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  • Writer's pictureCarley Batley

Urological Malignancies programme member Dr. James Jones takes clinical lectureship

Dr. James Jones, a graduate of the University of Cambridge MB/PhD programme and Urological Malignancies member, begins his clinical lectureship this month. Dr. Jones's principal research interest is how the tumour microenvironment affects the outcomes of cancer treatments, and how clinicians might modify the microenvironment to improve the success of further therapies.

Dr. Jones completed his PhD with Professor Doug Fearon, working on the tumour microenvironment in pancreatic cancer. His work on the interaction between wound healing and immune responses in tumours led to a phase I trial with cancer patients.

In 2016, Dr. Jones joined Jacqui Shields Lab as an academic clinical fellow and has continued his work on the tumour microenvironment, investigating the role of neutrophil extracellular traps.

Dr. Jones is also working on the NAXIVA trial, assessing the effect of the drug axitinib on a group of patients with ‘venous tumour thrombus’, where the cancer has invaded the major veins draining the kidney and returning to the heart. He is particularly interested in understanding unique aspects of the kidney cancer microenvironment which allow it to spread in this aggressive way. Dr. Jones said: “[NAXIVA] offers us a unique opportunity to study the effects of tyrosine kinase inhibitors on the tumour microenvironment, to learn how we might better combine these drugs with other treatments in future.”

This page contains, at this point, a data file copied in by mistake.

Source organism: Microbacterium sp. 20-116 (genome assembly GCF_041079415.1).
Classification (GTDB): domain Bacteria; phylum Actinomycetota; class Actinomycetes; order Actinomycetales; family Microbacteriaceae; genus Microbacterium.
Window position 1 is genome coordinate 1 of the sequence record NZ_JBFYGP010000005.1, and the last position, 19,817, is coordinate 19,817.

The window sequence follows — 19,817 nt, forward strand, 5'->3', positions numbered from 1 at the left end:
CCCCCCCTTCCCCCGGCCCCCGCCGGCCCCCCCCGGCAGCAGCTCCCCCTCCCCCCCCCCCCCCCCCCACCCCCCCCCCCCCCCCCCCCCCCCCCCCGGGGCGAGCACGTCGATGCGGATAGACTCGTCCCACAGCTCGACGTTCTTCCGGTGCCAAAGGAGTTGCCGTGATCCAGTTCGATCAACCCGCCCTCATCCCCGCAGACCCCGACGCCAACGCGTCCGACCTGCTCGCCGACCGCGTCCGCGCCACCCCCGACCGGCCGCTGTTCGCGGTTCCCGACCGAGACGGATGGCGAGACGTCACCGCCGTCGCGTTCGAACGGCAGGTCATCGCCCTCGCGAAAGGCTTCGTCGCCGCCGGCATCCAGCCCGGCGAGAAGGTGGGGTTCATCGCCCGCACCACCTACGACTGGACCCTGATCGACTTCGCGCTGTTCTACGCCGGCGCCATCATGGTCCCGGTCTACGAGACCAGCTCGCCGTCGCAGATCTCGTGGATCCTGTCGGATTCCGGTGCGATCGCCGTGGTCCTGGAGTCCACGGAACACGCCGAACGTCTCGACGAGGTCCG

Dr. Jones is working with the Urological Malignancies team to set up a Personalised Renal Cancer programme in Cambridge. In this programme, patients with advanced kidney cancer will get a detailed genetic and immune profile at diagnosis, with the aim of selecting more effective treatment and giving patients a better understanding of their cancer. Dr. Jones and colleagues hope to recruit patients to the programme from early 2021.

As a clinical lecturer, Dr. Jones will divide his time between clinical work in the oncology department and the research laboratory at the MRC cancer unit. “I’m really enjoying this mix as it allows me to see the key clinical problems for cancer patients, which informs my research questions.” Alongside clinical work, Dr. Jones is also a fellow at Christ’s College, Cambridge, teaching physiology and pathology to first- and second-year medical students.

The Urological Malignancies programme congratulates Dr. James Jones on this new milestone in his career and we look forward to his contributions to clinical research and education in the Department of Oncology.

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